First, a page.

No! [laughs] After work he would send me to a physio guy who would make sure my muscles were all in the right place. Then you’d stretch and take ice baths and stuff like that. We were always just kind of beaten up a bit. But to his credit, he never lied to me. He said it’s going to hurt, but it’s not going to injure you. Nothing prevented me from doing it the next day. It was just like, this hurts, and he’s like ‘yeah--you fell two stories and landed on your ass. It’s not going to feel good!’ I asked what happens if I accidentally fall off the roof? His advice for me: don’t fall off the roof! I didn’t want to stop Tom’s art, there is an art to what he’s doing. There is a method to his madness. I didn’t want to be the thing that slowed down the Tom Cruise vision. Tom’s the last of his kind and in the world of film, he should just be celebrated for what he’s doing.

How was it working with Tom, you can just tell that you guys had fun doing it--

I was really just nervous to work with Tom at first, because he’s Tom Cruise, and I didn’t know what it was going to be like on a human level, but very quickly I realized I liked him. He was so pleasant, charming and funny. We’d even do some comedy bits--do the Top Gun hand shakes and he’d heighten the joke perfectly! He really became somebody to me, I really loved working with him. He is from a very different generation than the generation of actor I grew up with because my generation that I’ve seen and am part of sometimes unfortunately, is more apathetic or pessimistic--we see the business for what it is--the goods and the bads--and we are playing the game and happy to play it. But Tom loves it. He’s enthusiastic and he adores filmmaking. To be around somebody who has a love for this business, which is greater than my own, was a real surge. I am an energy sponge, so whenever I’m around somebody like that, it does make me love it more.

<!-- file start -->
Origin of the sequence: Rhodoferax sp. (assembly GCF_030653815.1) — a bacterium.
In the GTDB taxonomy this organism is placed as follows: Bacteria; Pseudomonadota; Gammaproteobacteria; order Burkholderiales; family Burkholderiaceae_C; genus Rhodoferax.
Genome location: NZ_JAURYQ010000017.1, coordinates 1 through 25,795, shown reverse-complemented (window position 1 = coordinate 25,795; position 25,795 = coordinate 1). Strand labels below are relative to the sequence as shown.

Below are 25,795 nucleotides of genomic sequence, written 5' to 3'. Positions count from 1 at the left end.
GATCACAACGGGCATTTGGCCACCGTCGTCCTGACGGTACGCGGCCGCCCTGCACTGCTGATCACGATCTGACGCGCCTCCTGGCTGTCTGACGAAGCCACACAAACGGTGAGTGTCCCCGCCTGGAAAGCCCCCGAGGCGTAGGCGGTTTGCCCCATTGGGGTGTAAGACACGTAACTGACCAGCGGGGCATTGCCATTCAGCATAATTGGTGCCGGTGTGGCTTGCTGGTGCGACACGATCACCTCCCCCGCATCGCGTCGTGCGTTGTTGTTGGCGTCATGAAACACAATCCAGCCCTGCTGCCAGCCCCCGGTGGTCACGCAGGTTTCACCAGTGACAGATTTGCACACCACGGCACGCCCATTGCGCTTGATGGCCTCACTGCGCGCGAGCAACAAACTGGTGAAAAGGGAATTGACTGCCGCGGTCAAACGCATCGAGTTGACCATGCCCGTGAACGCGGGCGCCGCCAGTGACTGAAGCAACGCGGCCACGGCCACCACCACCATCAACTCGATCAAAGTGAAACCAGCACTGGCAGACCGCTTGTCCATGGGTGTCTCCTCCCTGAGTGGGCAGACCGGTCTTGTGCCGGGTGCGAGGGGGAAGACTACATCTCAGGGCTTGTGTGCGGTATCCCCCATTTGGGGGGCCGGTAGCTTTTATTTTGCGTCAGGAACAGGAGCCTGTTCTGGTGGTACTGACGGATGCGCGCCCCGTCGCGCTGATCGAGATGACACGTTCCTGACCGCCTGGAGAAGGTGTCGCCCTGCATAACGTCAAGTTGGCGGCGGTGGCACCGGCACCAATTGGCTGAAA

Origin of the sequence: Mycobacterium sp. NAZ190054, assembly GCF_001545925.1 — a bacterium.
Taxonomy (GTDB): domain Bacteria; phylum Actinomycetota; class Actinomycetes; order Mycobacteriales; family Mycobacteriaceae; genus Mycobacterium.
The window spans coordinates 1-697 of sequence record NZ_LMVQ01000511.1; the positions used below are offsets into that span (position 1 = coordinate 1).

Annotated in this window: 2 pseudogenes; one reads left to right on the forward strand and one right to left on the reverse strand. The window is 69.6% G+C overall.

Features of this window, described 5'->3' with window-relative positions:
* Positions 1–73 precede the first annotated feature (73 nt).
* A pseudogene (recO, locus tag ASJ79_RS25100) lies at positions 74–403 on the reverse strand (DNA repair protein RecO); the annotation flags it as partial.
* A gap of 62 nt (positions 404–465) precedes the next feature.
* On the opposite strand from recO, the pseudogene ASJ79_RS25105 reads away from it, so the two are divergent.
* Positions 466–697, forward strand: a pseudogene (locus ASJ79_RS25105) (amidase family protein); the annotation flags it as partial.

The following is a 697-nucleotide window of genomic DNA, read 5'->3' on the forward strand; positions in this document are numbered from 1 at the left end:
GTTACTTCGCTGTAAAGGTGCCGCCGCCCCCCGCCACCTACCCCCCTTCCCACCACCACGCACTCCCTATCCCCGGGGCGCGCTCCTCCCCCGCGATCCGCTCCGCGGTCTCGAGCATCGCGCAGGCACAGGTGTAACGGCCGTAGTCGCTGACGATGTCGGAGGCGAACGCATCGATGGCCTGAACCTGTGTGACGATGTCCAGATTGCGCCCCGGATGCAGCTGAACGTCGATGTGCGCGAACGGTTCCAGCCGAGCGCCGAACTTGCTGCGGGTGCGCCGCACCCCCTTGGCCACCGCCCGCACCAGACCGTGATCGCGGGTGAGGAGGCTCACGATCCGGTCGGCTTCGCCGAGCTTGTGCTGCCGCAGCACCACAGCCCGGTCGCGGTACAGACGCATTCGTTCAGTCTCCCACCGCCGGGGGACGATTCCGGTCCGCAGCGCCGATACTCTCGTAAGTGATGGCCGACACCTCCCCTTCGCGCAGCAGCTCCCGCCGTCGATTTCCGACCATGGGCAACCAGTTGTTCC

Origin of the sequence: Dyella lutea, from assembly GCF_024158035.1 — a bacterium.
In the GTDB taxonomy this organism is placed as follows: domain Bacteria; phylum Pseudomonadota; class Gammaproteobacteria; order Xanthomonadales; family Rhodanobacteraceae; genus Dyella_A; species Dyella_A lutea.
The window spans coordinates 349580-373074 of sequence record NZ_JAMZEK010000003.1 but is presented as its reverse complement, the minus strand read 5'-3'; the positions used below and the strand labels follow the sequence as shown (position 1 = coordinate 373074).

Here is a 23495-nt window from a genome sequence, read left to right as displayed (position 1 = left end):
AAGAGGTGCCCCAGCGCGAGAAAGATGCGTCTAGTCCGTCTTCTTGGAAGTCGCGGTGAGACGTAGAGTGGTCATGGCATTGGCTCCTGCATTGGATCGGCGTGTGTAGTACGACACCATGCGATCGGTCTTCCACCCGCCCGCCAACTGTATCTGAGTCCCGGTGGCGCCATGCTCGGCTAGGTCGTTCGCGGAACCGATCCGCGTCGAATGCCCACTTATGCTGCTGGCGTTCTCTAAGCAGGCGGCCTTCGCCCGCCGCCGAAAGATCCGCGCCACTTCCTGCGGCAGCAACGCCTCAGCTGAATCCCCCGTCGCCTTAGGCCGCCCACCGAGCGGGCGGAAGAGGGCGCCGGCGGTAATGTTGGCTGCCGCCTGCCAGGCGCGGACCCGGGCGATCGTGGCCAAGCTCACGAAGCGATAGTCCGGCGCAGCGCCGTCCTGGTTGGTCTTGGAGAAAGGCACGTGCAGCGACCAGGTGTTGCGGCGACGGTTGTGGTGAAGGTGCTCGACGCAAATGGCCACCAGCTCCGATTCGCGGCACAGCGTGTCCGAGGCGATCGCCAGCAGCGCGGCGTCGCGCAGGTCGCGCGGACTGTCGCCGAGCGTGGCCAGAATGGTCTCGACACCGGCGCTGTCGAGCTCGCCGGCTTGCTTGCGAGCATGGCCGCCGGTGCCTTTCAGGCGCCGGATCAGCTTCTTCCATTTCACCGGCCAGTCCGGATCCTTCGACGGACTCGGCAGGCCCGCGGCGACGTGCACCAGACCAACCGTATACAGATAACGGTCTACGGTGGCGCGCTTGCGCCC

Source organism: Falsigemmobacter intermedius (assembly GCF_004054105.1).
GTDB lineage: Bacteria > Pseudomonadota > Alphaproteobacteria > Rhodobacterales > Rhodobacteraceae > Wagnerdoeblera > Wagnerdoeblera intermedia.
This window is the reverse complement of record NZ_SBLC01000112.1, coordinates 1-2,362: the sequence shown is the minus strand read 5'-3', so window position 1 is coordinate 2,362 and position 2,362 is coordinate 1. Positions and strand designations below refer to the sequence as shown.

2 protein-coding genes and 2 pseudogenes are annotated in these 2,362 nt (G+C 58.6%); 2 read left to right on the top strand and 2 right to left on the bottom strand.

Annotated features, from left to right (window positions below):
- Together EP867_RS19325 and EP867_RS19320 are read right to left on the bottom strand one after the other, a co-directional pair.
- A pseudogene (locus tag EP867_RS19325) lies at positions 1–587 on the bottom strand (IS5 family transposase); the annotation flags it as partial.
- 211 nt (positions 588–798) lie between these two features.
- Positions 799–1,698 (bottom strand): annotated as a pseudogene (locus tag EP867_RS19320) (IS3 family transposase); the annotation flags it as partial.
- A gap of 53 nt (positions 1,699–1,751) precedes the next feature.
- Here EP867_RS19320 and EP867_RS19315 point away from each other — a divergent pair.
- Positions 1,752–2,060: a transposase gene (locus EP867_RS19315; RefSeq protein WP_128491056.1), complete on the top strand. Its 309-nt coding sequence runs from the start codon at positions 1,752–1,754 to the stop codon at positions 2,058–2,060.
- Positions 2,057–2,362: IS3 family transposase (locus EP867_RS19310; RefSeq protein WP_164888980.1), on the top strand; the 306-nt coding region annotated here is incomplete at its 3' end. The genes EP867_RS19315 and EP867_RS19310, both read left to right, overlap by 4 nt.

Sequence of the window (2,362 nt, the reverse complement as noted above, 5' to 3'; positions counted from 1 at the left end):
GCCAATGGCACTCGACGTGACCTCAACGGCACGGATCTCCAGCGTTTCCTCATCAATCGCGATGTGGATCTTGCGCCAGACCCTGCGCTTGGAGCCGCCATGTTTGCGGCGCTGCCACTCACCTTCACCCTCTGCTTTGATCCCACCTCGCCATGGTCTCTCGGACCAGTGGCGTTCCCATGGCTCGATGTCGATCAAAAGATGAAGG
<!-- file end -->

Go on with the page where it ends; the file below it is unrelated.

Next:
Did learning that form of physicality inform your art as an actor with that added to your catalog now?

Unfortunately, probably not [laughs]! I mean if I were a more evolved human it would’ve, but I will always go back to my ways because I’m 38, I’m an old dog. It's very hard to teach an old dog new tricks. But there’s a catch to it, I do have a gym in my garage now! I don’t work out at the same intensity that I was for the movie, but if there’s a sequel and Tom calls me to do it, I can't have taken a year off without doing any deadlifts or squats, he’d kill me. So I’m not pushing it to his level or trying to recreate a role like that, but I got to maintain a little, I got to keep it going. I can't have him leapfrogging past me like I'm a total grandpa.

Tell me about Win it All, the movie you wrote and star in that was recently released on Netflix.

Win it All is my third collaboration with director Joe Swanberg. Who is a brilliant director and human. His idea is filmmaking should lead to happiness and it should lead to happiness while you’re doing it. It shouldn’t be something you do for some little kid dream or some ego fulfillment or to get some paycheck to live in some Hollywood hills home and be a huge star. It should quite literally be for happiness and enjoyment and the people watching it should experience some sort of joy. It blew my mind because I didn’t see my work that way before. I saw it as having a vision of what I want to do in this business and I will get to my goal even if it’s not pleasant. But when I worked with Joe, I was like, oh shit, this is it! This was a movie that I deeply wanted people to watch at home and have a drink or smoke what you smoke. The day’s over and I want to give you an hour and a half of fun, you are not going to regret that you watched this one.